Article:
The country’s worst case peak followed the Christmas season last year, peaking at more than 250,000 a day on Jan. 11, according to CNBC. Reported deaths also peaked in early 2021 of around 3,400 per day.
With that in mind, on Wednesday, New York City Health Commissioner Dr Dave Chokshi shared a number of steps New Yorkers can take to be safer and reduce your risk of infection during the Thanksgiving and Hanukkah holidays – a time when millions of vacationing travelers are expected to hit the roads, rails and skies, many leaving the city for the first time in two years thanks in part to COVID-19 vaccines.
“The day before Thanksgiving, I feel grateful for so many things: the chance to reconnect with loved ones and the ability to do so in a safer and healthier way compared to the same time last year,” said Chokshi.
“We have made progress against COVID-19 with more than 76% of all New Yorkers having received at least one dose of the vaccine. It’s a big step forward and it’s because so many New Yorkers have stepped up to do the right thing. during the holidays. “
Here’s what Chokshi recommends:
Every activity is safer if you are fully immunized
“Every activity is safer if you are fully vaccinated,” Chokshi said, adding that “people can feel comfortable getting together in small gatherings when everyone is vaccinated”.
Testing plays an important role and is an “extra layer of security”
Despite the widely available vaccines and their newly approved booster doses, concerns of a winter spike in cases are prompting health officials to sound the alarm bells for Americans. Virus testing continues to be a key asset in the fight to slow the spread of COVID-19. Airports in the tri-state area, among other major transit hubs, offer free rapid tests to travelers.
According to Chokshi, testing before and after gatherings or trips add an extra layer of security.
The tests are widely available across New York City, Chokshi said.
About 70% of test results across the city come back within the day, with rapid test locations as another option.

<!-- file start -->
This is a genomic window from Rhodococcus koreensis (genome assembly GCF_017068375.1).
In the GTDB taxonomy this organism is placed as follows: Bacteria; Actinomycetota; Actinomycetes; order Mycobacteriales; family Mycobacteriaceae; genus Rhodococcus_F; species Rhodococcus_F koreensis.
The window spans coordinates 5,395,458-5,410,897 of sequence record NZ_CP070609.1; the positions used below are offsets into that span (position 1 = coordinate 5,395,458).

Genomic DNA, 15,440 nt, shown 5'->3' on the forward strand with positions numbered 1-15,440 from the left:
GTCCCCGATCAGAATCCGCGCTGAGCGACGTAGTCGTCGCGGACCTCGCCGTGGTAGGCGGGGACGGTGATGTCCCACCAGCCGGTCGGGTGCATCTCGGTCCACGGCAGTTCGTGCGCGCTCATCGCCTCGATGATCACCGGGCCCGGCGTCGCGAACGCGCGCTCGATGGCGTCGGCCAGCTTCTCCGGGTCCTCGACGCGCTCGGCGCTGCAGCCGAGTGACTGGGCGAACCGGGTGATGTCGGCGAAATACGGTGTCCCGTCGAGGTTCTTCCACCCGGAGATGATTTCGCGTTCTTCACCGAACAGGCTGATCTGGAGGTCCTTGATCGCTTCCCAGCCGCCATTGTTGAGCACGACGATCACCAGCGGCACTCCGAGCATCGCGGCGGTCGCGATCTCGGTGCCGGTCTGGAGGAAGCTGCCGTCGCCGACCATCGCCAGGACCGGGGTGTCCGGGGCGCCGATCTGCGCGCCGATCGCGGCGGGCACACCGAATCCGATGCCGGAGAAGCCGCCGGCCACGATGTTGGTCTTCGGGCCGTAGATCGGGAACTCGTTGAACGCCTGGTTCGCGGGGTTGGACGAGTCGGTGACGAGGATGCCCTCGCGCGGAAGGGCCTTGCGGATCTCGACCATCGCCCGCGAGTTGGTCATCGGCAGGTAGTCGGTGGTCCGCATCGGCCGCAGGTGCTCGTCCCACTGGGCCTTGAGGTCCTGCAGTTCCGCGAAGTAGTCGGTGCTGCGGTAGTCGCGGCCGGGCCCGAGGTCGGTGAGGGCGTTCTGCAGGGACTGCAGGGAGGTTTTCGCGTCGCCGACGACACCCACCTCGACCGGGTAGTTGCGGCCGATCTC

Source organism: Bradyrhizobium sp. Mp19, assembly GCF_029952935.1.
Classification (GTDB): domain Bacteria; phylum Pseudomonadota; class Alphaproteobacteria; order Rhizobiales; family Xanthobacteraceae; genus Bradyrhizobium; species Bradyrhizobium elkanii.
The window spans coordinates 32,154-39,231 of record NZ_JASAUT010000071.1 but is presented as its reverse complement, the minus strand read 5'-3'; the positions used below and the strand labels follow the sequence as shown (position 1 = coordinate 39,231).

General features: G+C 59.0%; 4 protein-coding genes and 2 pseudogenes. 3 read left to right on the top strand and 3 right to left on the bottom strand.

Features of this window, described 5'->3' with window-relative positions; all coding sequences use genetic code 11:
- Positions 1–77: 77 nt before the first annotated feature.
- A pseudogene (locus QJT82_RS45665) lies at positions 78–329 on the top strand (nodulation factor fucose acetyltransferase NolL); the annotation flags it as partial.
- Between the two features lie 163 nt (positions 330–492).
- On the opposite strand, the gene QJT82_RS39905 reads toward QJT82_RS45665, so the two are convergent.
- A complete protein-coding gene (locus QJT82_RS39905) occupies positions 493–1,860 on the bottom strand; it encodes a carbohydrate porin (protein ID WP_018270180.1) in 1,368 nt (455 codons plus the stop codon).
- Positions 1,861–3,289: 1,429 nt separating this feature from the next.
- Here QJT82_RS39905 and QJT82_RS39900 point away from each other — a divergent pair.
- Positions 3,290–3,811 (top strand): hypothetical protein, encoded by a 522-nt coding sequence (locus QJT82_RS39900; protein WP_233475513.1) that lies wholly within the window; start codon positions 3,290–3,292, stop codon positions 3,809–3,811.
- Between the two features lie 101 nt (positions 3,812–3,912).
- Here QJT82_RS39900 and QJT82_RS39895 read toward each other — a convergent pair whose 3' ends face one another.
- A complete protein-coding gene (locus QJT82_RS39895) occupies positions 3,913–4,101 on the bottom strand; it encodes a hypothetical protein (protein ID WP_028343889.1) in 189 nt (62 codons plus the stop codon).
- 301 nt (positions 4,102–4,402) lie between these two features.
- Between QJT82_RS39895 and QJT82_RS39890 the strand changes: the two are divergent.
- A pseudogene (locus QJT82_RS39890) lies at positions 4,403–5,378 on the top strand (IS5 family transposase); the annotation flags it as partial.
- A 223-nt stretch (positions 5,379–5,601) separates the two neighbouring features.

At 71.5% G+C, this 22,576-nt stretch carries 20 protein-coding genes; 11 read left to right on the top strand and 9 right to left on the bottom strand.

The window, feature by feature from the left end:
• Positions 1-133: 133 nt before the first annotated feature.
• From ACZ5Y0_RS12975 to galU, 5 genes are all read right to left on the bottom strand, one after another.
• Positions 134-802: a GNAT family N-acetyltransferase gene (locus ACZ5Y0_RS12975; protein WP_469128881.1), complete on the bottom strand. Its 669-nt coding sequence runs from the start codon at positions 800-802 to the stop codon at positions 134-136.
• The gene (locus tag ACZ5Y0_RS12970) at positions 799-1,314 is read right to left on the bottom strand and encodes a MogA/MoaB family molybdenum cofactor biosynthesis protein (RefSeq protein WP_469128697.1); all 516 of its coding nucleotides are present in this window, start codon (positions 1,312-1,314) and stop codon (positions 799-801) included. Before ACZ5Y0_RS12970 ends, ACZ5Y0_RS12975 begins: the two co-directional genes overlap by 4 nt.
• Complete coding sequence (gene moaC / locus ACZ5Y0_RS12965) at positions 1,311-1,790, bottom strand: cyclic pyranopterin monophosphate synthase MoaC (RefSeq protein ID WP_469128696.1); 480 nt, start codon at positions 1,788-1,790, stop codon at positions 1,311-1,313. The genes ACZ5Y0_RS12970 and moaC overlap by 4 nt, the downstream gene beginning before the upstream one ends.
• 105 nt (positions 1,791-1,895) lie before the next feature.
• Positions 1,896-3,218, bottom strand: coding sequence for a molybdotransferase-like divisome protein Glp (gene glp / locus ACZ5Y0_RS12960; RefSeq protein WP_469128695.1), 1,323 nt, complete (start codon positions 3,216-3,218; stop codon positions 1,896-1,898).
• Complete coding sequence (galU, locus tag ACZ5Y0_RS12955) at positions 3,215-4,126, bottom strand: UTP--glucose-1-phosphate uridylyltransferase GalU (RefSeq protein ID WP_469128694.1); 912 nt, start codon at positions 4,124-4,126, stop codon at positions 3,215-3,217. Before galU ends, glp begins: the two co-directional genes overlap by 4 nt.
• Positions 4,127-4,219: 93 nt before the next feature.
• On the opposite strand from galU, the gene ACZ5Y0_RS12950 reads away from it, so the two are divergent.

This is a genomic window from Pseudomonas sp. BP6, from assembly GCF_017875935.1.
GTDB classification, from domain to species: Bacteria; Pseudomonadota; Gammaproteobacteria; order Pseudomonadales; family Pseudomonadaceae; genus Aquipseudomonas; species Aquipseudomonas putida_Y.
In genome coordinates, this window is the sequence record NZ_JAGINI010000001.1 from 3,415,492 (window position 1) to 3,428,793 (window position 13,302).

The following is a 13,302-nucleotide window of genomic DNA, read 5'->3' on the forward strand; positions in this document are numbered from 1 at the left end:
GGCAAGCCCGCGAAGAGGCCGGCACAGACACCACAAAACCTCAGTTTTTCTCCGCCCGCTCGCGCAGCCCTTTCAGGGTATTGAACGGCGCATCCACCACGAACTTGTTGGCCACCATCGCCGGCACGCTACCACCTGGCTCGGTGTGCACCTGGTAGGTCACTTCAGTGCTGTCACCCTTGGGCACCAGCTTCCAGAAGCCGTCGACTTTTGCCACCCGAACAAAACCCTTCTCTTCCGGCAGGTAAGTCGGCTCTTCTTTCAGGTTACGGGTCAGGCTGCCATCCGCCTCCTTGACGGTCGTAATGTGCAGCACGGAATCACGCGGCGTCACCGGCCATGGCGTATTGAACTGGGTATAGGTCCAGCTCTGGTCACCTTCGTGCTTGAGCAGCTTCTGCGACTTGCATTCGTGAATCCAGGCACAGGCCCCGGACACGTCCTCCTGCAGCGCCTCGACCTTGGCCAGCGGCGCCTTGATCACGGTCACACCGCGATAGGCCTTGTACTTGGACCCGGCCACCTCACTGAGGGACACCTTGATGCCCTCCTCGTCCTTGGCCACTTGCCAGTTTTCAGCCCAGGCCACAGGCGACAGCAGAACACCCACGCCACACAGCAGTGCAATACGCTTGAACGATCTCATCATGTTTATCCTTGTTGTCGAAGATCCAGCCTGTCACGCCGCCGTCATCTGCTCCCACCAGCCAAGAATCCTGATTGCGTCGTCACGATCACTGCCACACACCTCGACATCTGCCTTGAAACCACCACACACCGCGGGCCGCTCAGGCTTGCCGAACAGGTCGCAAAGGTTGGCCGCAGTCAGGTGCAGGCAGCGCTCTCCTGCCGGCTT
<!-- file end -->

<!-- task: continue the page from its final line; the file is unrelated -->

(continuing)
Additionally, “testing and other precautions become more important if you are with a mix of vaccinated and unvaccinated friends or family,” he said.
Those interested can visit www.nyc.gov/covidtest for more information.
Plan around the most vulnerable member of your group
“My practical advice is to plan around the most vulnerable member of your group, whether it’s an elderly person or someone with a weakened immune system,” Chokshi explained. “Getting together virtually or using masks and walking away can help protect them. My own family are planning to have one of our outside reunions this weekend as we will have family members for three generations including children who are not vaccinated as they are under 5 years old. “
“Every day is a good day to get vaccinated”
“I was asked if the vaccination helped on one occasion in just a few days. My response is, ‘Every day is a good day to get the vaccine,’ ”said Chokshi, adding that he also recommends anyone who is 18 and over to get the shot. a reminder when it’s time for one.
The health commissioner went on to say that vaccines are starting to boost immunity, although this is gradual.
To find a vaccination site near you, visit www.nyc.gov/vaccinefinder.
Stay home if you feel sick
Chokshi recommends that you don’t congregate or travel – even if you’ve made plans – if you’re feeling sick.
“If you are feeling well and planning to travel, keep your face covered and wash your hands frequently,” he said.
Traveling? Make sure you know the COVID-19 transmission from your destination
If you are traveling, make sure you know what the transmission of covid looks like at your destination and plan accordingly, advises the health commissioner.